They could do this using GSI – the Global Standing Instruction which went into effect on August 1.
It’s the CBN’s way of helping banks rein in defaulting borrowers and root out non-performing loans from the system.
GSI is CBN’s very own direct debit scheme which happens to be targeted on defaulting borrowers. By definition, these are customers who “subscribe” for credit and are not making the agreed scheduled payments for the service.
In this arrangement, CBN is the bank and the commercial banks are the third party service providers. What the CBN can do with a combination of GSI and this direct debit fine mandate starts to resemble a leviathan when you consider that GSI’s loan recovery strategy affects joint account holders.
Which brings us to the question: does this punitive strategy and penalty make sense? Is it fair and pragmatic? Is this the time for it to be implemented?
If the direct debit is for a subscription to a third party’s product or service, if you stop paying, they’ll cancel your subscription and will stop delivering to you. It’s that simple, isn’t it?
Why is there a need for a penalty from the bank and the financial system if businesses already have ways of taking care of themselves?
Protect everyone, boost enterprise
The first response is that not everybody can in fact take care of themselves, and innovative financial solutions are those that provide cover for the most vulnerable. Consider two instances.
Bola sells refrigerators. He allows customers to pay in monthly installments through direct debit.
But he has an insurance for himself; an Internet-of-things facility that makes it possible for him to politely lock the user out of the fridge when payment is not made three days after its due. Bola learned this from DSTv, the New York Times and M-Kopa.
It’s an inconvenience for Bola because, like M-Kopa, he can’t recover that physical asset. That fixed cost is gone. He’s not as fortunate as DStv or the Times who sell virtual products. But Bola will move on.
Now, meet Sheriff who sells luxury cushions. He wants to serve high end users. He allows direct debit for five-month installments. But customers have started defaulting after two months. Unlike Bola, IoT can’t help here. He has not set up a secret system of activating pins that come off the wood to cause discomfort to people seated on his product. He’s more vulnerable than Bola.
Should Sheriff not enjoy the advantages of modern finance and ecommerce because his products are not tech?
Obviously he will engage the police and the courts in recovery after these disappointments but that’s hardly optimal for the ease of doing business. An inclusive financial system will have Sheriff at the core of its thinking.
But the CBN won’t be giving the fine money to business owners, will they?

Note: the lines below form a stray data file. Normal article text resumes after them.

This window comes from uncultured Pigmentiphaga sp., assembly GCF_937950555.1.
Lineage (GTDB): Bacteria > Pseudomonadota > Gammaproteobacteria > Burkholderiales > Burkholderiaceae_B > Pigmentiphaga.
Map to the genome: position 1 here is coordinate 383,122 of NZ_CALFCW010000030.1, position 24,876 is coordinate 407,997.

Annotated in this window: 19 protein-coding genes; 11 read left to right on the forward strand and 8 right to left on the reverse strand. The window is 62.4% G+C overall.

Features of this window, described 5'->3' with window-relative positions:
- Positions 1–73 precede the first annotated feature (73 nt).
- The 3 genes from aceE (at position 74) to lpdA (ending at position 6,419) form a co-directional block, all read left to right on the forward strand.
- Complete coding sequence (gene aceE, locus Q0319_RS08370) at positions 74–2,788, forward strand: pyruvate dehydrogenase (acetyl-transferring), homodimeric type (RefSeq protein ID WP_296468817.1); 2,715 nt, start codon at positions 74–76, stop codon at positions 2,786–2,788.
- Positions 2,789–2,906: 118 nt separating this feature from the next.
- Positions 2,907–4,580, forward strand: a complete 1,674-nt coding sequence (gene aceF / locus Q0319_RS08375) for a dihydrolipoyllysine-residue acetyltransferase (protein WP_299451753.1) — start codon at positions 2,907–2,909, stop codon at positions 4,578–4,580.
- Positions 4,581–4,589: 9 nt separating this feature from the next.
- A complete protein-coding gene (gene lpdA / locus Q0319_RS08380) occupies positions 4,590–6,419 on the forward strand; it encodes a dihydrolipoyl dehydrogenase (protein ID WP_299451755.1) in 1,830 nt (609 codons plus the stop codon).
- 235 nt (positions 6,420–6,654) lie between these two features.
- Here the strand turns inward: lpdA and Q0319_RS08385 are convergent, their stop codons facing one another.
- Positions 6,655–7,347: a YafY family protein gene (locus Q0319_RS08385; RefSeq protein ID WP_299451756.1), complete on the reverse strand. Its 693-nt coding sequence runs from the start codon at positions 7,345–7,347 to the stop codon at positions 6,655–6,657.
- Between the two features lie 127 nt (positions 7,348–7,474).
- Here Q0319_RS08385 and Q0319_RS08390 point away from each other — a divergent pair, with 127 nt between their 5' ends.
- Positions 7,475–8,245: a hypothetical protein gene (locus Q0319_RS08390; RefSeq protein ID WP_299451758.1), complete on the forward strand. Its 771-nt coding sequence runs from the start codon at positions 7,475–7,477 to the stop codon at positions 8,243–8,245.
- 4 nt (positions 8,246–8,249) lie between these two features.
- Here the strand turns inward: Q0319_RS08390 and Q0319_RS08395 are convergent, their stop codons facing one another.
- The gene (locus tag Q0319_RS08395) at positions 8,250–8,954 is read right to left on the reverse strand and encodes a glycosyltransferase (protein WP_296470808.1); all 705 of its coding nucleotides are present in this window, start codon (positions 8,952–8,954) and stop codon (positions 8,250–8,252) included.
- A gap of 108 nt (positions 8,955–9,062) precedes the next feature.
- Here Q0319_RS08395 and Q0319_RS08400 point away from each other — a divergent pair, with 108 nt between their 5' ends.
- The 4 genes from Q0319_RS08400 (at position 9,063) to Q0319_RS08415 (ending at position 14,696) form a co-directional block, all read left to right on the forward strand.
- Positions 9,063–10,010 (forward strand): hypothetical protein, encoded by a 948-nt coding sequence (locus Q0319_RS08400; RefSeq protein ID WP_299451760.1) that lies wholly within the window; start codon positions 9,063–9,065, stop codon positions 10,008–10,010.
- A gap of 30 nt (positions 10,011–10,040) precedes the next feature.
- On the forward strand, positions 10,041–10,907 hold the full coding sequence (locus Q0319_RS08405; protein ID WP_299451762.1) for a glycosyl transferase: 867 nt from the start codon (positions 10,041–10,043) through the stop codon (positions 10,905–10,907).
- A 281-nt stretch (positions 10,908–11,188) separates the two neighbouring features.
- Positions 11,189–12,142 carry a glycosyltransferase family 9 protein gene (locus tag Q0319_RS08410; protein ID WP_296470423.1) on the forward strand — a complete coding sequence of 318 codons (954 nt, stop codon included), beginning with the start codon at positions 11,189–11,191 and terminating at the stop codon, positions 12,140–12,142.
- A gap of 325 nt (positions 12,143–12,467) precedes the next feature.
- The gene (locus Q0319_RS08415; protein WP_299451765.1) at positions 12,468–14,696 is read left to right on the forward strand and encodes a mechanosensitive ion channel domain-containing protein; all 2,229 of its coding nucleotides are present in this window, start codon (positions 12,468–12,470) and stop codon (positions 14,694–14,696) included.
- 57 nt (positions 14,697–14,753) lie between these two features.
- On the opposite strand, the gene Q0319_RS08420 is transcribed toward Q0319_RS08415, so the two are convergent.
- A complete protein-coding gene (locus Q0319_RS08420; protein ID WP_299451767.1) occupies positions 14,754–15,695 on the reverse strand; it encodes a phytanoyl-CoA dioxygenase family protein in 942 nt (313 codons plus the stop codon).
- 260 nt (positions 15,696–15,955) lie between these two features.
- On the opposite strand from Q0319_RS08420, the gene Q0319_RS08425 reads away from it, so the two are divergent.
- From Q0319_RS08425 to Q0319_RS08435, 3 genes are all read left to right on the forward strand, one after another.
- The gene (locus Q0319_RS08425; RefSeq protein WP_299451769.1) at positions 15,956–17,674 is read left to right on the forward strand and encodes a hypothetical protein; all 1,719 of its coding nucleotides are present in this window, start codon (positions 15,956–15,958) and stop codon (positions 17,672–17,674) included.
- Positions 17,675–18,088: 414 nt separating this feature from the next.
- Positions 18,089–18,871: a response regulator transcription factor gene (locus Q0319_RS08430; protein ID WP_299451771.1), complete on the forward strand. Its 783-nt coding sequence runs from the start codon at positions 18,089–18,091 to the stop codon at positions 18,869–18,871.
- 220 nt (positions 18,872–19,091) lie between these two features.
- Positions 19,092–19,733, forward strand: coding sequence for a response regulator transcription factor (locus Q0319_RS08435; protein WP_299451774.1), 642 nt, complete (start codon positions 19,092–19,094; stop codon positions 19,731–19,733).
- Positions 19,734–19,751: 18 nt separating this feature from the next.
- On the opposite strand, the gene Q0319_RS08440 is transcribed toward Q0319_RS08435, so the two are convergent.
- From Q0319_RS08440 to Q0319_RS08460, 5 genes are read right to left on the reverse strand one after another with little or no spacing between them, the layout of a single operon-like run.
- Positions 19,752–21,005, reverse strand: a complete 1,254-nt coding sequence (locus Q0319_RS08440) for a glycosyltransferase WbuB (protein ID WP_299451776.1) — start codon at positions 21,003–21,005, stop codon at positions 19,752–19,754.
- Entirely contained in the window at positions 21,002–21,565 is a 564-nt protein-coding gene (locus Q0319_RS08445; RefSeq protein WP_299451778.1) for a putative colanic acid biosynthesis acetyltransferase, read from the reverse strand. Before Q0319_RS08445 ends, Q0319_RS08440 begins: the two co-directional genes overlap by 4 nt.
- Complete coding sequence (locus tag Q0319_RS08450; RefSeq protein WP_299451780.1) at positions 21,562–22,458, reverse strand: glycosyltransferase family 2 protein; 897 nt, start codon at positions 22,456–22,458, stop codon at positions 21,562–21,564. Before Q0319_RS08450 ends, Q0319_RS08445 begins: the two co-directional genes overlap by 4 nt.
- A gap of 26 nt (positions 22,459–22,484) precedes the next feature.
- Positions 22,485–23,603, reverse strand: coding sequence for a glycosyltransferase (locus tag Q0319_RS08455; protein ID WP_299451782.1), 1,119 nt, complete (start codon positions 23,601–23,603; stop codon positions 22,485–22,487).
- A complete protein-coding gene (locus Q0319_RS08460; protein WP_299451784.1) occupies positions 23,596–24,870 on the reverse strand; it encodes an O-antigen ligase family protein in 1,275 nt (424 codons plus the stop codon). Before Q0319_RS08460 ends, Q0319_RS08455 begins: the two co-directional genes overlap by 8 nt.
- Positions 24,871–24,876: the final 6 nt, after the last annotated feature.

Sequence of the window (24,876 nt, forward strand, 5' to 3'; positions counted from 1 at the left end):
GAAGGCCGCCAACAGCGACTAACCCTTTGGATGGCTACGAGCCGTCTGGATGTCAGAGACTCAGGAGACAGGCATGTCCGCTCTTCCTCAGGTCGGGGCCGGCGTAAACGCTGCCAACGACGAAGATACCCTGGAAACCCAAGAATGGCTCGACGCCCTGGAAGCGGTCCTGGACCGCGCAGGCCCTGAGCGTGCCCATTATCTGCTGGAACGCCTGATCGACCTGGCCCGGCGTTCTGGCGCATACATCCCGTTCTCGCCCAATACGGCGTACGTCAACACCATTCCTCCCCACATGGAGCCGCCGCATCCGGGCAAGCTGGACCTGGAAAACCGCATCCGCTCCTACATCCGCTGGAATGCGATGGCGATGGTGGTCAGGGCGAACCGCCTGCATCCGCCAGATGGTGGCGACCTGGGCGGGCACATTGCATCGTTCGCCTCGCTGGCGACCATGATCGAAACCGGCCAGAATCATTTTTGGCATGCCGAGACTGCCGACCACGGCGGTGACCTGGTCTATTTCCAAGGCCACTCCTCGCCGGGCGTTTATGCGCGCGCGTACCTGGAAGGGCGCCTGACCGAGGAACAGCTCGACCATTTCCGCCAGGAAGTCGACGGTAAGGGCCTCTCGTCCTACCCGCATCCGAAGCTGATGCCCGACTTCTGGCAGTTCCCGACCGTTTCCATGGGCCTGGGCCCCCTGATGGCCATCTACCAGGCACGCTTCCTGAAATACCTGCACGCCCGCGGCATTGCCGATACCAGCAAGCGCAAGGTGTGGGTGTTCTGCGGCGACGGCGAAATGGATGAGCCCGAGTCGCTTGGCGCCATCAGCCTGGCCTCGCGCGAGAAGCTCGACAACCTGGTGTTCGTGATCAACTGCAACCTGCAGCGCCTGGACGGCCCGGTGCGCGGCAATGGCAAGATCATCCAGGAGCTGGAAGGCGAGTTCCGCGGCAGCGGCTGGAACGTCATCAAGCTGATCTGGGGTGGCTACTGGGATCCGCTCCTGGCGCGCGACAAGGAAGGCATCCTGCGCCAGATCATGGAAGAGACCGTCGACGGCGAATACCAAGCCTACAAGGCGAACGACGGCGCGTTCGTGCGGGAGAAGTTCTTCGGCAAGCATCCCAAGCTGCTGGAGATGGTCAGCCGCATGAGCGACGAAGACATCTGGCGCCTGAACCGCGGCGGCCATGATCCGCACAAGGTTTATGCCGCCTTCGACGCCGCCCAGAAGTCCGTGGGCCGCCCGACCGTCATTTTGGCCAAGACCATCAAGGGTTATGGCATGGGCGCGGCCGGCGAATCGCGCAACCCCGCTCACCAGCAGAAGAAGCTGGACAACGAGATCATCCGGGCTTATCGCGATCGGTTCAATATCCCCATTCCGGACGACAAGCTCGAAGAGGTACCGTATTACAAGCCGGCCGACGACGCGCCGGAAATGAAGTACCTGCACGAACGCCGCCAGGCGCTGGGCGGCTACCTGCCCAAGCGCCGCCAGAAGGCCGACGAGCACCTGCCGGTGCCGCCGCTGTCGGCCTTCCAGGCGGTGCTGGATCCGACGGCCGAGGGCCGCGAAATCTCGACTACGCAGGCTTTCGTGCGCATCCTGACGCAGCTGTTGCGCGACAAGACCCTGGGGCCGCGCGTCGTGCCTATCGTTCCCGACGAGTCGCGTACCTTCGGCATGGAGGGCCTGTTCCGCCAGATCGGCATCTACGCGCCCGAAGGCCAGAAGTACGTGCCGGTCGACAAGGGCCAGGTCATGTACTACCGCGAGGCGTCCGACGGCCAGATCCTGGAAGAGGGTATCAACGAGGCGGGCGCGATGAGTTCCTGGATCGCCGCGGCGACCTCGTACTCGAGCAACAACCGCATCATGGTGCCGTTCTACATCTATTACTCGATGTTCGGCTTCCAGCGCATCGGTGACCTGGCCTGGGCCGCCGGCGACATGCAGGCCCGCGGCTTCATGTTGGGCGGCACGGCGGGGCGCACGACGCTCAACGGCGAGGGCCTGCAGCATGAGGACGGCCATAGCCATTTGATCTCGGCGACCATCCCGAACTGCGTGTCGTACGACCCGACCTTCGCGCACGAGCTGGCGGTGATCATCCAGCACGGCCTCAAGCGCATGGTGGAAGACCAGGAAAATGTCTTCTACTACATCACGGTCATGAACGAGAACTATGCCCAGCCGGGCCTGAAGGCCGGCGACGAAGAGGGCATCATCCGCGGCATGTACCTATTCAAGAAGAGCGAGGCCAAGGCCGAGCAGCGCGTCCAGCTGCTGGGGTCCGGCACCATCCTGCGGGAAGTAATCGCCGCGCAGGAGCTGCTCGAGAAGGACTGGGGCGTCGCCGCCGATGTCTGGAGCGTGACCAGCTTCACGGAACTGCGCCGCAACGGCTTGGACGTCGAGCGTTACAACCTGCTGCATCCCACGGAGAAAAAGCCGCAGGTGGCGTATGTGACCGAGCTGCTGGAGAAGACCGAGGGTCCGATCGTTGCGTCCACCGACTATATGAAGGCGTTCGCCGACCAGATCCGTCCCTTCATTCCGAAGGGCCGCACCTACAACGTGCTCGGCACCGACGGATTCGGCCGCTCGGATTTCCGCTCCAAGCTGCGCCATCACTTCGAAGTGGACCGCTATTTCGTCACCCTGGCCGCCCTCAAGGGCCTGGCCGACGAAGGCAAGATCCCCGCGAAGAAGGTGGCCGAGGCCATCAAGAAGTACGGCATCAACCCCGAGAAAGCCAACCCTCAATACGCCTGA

It doesn’t appear so, and nobody actually thinks this measure is more about boosting commerce than protecting the financial system (though both are connected).
But as already explained, banks – like the businesses they help receive payments – take up some costs in transactions.
Consumers employ them to auto-manage their expenditures. The banks “spend” something in that process (the charges are minute and indirectly spread across the customer base). As such, when a payment “bounces” it affects them operationally and comes with a cost.
That framing sounds like drawing an equivalence between failed direct debits and dud cheques, an act that is already definitively frowned upon and punished substantially.
It’s not a stretch, if you agree with the brief history direct debits outlined above.
But punishments are not a universally accepted method of encouraging good behaviour, not even in parenting. Besides, it would probably be easy to behave well if the entity demanding good behaviour is a moral exemplar. The consensu in Nigeria is that:
‘The government is not trustworthy’
Direct debit may be foundational for a modern financial system, but the Nigerian government isn’t to be trusted. It hasn’t earned its stripes.
The CBN is supposed to be an apolitical body but often assumes roles that muddle how people perceive it. It’s become a jack of all trades – restricting forex on milk imports, et al – but monetary policy is anything but world class.
As such, it’s ostensibly independent voice often sounds like a mouthpiece for the partisan authority in charge. Instead of more independence, it’s often wrongly given more powers.
Not surprisingly, the CBN’s enablers are desperate to jumpstart creaking aspects of the Nigerian state. This conflates the primacy of the country’s developmental ambitions – by whatever means necessary – with habit-formation in a democratic dispensation.
With arbitrary things like automatic stamp duty collection, poorly-conceptualised taxes on POS transactions, and freezing people’s accounts for the flimsiest reasons, there’s little faith overall in the system. The CBN and commercial banks have been complicit in weakening faith in the innovativeness of the financial system.
A fair solution
Yet, the system has to progress somehow. Small businesses need the advantages of direct debit. High-value consumers need it to ensure they don’t lose track of necessary transactions that have to be made.
Governments need it to improve efficiency of service delivery (if they ever set that as their primary goal).
So what gives? Two things are necessary: improving technical performance, and working on perception.
The bank must continue insisting on lower transaction failure rates and strengthen dispute resolution. This responsibility falls on individual commercial banks, fintechs and coordinating authorities like NIBSS.
As long as people feel transactions always fail, they will be highly skeptical of new features that are supposedly for their good.
The other side of the coin is insisting on an apolitical stance and improving policy communication. A central bank that kowtows to presidential whims that are without sound financial reasoning even to the man on the street is useless. Literally.
With these in play, the matter of how much naira and kobo to be instituted as fines will be less caustic. 1% or ₦5,000 whichever is higher is not really the problem; the audacity of the person asking is.
Meanwhile, it’s a good time to review the services you’re subscribed to. Take this as a time for a paid-subscription detoxing retreat.